Gov. Scott eases some pandemic restrictions
MONTPELIER — Gov. Phil Scott announced at the beginning of his weekly Tuesday press briefing the easing of some COVID-19 restrictions in Vermont.
He announced three central changes:
• “A small, short-term modification in our gathering policy.”
Scott said each family will be allowed to gather with members of “one other trusted household” between Dec. 23 and Jan. 2.
That household must be from Vermont, or travel restrictions including mandatory quarantines and testing will apply.
Scott said those households with members older than 65, with pre-existing conditions, or who work in health care, should consider seriously whether to take advantage of this eased restriction.
• Allowance of residents to gather for outdoor recreation such as running, hiking, ice fishing, sledding and Nordic skiing, providing they follow social distancing and masking guidelines and do not gather afterward.
“You’ve got to follow the arrive, play, leave approach,” Scott said.
• “A phased restart of youth, recreation and school sports.”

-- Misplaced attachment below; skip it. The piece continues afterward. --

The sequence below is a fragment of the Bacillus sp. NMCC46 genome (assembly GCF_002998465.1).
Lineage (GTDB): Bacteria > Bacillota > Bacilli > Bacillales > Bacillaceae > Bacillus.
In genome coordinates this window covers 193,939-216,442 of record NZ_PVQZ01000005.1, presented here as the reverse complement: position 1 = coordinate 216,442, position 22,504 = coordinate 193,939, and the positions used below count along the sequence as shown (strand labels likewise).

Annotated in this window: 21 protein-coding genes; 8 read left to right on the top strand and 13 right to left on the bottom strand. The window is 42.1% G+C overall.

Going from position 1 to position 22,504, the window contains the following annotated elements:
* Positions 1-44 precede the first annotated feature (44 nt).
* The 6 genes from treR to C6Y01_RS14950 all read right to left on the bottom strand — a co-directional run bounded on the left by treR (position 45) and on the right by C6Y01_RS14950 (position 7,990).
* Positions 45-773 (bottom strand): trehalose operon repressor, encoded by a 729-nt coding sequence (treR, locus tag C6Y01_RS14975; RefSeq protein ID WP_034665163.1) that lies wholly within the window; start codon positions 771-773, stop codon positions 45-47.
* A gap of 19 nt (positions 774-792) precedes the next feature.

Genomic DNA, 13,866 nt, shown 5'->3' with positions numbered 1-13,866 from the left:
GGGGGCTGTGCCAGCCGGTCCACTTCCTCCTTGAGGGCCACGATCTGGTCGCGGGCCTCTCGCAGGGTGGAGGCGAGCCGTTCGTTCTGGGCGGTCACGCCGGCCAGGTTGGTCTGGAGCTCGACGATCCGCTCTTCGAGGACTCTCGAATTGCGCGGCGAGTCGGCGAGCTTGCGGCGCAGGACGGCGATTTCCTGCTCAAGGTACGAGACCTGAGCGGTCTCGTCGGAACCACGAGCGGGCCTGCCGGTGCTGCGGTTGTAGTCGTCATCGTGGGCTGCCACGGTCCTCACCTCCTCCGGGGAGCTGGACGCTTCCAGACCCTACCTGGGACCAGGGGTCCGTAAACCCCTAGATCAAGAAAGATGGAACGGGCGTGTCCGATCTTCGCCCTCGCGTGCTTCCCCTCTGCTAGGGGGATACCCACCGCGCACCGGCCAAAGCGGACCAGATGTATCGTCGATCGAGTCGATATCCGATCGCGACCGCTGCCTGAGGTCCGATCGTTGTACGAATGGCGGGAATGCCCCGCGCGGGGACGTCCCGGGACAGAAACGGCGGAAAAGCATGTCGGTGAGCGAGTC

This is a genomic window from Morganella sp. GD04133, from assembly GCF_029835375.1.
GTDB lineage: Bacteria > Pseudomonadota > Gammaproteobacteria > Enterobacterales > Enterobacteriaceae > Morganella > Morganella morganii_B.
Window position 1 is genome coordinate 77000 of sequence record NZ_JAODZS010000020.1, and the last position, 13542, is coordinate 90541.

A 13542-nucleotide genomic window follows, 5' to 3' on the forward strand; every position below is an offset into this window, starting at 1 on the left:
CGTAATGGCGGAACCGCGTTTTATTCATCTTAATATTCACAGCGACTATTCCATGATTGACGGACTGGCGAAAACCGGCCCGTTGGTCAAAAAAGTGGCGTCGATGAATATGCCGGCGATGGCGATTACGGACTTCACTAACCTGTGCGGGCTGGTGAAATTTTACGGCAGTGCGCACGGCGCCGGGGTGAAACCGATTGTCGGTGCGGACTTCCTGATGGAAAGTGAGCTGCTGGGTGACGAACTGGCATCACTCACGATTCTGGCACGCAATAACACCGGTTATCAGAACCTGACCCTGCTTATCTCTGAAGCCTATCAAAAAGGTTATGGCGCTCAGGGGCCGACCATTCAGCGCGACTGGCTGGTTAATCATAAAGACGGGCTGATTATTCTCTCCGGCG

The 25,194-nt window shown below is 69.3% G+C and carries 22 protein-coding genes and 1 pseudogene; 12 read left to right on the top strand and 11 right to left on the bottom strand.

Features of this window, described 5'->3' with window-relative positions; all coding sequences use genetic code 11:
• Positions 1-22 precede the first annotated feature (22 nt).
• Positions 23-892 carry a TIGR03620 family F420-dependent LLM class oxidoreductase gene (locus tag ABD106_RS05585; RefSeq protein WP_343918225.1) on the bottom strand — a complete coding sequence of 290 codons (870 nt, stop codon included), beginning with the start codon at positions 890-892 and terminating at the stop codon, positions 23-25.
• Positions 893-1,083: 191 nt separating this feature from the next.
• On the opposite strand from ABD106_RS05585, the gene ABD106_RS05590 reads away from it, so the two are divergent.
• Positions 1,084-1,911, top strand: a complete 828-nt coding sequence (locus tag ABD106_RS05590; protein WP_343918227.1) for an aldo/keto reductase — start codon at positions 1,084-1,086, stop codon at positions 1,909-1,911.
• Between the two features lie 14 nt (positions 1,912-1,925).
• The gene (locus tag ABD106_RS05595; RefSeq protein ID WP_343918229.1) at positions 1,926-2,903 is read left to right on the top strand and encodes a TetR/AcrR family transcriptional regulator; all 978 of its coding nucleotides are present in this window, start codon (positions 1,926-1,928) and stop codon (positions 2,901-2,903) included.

Scott said this change specifically does not apply to adult leagues, and spectators are still banned.
Youth, school and recreation teams will be allowed to begin practices on Dec. 26, but those sessions will be limited to skill and conditioning work, and participants must follow social distancing and masking guidelines.
Scott said the remaining stricter provisions he and state health officials imposed a little more than a month ago to deal with the surge of coronavirus infections in Vermont will remain in effect, including closure of bars, social clubs and fitness centers, and limited hours on restaurants.
Those “strict measures,” Scott said, along with more robust testing capacity and contact tracing, have resulted in “stabilization” of the state’s infection numbers, thus allowing the changes he announced.
During Scott’s press conference, he referenced a map of the Northeastern United States that indicated Addison County currently has the lowest number of active cases of COVID-19 anywhere in the 14-state region. The number cited was 928 per million residents (obviously, Addison County has many fewer than a million people living here, so the 928 is a ratio; the actual number of cases is much smaller). No. 2 on the list is Grand Isle County, Vt., which has 1,495 cases per million.
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